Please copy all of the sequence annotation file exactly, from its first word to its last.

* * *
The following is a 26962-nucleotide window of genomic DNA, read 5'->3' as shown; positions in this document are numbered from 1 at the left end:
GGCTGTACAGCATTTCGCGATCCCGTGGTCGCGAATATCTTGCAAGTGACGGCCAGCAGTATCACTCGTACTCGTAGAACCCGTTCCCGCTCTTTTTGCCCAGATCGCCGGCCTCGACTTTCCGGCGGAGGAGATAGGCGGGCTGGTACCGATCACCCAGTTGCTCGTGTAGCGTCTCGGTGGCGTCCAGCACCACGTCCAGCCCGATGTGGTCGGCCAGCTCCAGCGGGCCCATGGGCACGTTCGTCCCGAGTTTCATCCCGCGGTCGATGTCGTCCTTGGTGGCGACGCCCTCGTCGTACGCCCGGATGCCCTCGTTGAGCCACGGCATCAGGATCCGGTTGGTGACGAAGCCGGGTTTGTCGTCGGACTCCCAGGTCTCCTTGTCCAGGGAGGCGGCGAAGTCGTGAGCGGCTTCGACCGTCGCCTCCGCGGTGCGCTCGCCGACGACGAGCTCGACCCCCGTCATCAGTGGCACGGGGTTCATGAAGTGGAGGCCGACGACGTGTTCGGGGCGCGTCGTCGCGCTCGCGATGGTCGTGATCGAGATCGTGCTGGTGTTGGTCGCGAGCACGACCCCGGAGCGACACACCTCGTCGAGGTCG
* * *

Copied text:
The following is a 26962-nucleotide window of genomic DNA, read 5'->3' as shown; positions in this document are numbered from 1 at the left end:
GGCTGTACAGCATTTCGCGATCCCGTGGTCGCGAATATCTTGCAAGTGACGGCCAGCAGTATCACTCGTACTCGTAGAACCCGTTCCCGCTCTTTTTGCCCAGATCGCCGGCCTCGACTTTCCGGCGGAGGAGATAGGCGGGCTGGTACCGATCACCCAGTTGCTCGTGTAGCGTCTCGGTGGCGTCCAGCACCACGTCCAGCCCGATGTGGTCGGCCAGCTCCAGCGGGCCCATGGGCACGTTCGTCCCGAGTTTCATCCCGCGGTCGATGTCGTCCTTGGTGGCGACGCCCTCGTCGTACGCCCGGATGCCCTCGTTGAGCCACGGCATCAGGATCCGGTTGGTGACGAAGCCGGGTTTGTCGTCGGACTCCCAGGTCTCCTTGTCCAGGGAGGCGGCGAAGTCGTGAGCGGCTTCGACCGTCGCCTCCGCGGTGCGCTCGCCGACGACGAGCTCGACCCCCGTCATCAGTGGCACGGGGTTCATGAAGTGGAGGCCGACGACGTGTTCGGGGCGCGTCGTCGCGCTCGCGATGGTCGTGATCGAGATCGTGCTGGTGTTGGTCGCGAGCACGACCCCGGAGCGACACACCTCGTCGAGGTCG